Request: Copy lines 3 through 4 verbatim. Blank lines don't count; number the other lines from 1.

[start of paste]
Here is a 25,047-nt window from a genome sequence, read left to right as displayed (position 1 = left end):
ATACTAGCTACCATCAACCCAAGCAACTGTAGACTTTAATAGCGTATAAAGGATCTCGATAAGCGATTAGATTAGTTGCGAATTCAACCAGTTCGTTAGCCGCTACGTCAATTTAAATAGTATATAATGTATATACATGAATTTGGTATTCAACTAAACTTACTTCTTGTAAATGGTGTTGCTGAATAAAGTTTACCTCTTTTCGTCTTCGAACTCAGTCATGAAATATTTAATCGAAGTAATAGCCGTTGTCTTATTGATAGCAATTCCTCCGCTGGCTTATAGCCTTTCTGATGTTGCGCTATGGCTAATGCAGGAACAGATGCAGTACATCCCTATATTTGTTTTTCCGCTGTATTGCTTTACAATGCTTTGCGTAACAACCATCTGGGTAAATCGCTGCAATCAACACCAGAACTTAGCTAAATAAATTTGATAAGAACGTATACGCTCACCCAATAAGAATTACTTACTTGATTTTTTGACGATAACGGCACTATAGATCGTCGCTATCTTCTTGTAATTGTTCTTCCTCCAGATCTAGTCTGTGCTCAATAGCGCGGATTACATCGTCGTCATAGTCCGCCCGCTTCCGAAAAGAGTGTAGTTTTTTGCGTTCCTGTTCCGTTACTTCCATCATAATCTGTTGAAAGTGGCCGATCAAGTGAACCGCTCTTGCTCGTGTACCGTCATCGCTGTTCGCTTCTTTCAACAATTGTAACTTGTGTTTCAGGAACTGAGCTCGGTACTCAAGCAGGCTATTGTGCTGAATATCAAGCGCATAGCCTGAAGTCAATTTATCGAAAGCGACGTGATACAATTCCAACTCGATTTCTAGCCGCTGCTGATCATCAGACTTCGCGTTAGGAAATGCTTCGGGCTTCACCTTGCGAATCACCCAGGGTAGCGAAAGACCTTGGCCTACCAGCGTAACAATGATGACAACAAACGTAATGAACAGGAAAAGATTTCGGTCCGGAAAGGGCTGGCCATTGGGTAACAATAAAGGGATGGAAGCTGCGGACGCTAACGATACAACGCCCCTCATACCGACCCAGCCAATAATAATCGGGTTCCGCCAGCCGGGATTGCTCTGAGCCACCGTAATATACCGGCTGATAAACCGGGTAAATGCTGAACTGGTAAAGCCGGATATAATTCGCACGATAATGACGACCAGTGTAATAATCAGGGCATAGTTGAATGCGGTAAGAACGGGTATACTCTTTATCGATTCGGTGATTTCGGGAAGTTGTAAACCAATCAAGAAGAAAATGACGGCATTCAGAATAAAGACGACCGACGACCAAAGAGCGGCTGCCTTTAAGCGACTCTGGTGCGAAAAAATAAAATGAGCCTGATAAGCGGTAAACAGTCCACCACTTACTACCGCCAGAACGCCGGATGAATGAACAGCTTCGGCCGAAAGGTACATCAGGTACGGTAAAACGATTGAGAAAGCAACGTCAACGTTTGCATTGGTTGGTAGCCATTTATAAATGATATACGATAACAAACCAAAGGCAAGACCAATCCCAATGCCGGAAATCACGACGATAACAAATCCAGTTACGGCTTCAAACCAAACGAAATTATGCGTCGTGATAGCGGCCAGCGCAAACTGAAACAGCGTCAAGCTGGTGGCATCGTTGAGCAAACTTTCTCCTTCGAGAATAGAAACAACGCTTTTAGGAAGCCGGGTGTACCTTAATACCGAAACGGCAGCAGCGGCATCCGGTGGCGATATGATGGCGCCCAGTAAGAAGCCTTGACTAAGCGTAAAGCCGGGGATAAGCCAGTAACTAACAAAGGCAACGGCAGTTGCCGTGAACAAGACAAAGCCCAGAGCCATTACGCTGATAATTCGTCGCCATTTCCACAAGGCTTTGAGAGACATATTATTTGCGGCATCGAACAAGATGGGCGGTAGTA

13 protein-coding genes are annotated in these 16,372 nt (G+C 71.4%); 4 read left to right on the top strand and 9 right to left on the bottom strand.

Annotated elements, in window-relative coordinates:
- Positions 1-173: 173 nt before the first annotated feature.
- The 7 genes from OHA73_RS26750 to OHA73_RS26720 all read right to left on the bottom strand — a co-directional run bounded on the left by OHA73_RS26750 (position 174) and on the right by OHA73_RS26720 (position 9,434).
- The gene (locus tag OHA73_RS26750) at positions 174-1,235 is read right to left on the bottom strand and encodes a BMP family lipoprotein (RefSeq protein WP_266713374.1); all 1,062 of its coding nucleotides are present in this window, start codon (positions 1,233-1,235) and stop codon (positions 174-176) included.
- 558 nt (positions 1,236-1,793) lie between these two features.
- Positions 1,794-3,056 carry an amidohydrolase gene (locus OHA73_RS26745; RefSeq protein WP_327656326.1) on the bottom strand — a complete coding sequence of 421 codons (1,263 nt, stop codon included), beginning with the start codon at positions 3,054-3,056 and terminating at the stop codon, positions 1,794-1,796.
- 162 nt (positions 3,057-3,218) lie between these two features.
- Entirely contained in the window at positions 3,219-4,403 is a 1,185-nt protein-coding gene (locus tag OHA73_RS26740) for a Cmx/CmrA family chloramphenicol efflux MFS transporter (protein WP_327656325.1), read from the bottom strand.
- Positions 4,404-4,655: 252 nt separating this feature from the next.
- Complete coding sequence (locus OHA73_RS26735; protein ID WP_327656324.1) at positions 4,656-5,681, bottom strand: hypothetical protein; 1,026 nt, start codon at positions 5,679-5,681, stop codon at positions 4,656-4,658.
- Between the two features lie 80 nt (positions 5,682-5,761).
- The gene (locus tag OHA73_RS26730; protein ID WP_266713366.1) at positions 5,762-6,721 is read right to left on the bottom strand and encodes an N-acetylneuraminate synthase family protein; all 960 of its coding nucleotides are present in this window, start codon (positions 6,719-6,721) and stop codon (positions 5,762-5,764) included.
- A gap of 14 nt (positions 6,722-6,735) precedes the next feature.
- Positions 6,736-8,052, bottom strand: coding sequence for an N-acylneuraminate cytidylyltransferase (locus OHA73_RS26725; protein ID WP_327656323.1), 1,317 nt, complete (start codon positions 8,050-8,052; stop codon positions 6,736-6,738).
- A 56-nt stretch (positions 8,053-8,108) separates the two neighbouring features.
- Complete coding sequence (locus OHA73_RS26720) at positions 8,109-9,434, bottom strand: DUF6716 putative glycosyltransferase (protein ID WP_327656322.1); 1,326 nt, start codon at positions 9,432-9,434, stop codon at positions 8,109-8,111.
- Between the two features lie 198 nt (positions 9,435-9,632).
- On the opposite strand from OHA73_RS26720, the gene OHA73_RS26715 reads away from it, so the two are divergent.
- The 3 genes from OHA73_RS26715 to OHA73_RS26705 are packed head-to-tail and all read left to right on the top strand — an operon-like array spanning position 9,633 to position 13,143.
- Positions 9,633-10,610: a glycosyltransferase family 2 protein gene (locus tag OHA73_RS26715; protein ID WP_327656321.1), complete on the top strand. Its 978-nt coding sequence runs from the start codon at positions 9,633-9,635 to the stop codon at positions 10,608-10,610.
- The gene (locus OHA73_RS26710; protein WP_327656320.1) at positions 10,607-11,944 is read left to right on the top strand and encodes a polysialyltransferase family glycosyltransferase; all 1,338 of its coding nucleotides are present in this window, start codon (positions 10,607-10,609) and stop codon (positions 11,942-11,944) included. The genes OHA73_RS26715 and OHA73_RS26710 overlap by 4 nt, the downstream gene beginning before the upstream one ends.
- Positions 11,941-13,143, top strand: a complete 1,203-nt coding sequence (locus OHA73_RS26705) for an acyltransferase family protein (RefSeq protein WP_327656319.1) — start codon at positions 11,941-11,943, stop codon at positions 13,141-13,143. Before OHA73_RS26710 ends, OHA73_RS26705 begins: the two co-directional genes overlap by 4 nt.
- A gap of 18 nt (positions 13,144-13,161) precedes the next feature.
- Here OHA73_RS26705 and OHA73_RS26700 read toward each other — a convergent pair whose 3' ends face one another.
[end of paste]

13 protein-coding genes are annotated in these 16,372 nt (G+C 71.4%); 4 read left to right on the top strand and 9 right to left on the bottom strand.

Annotated elements, in window-relative coordinates: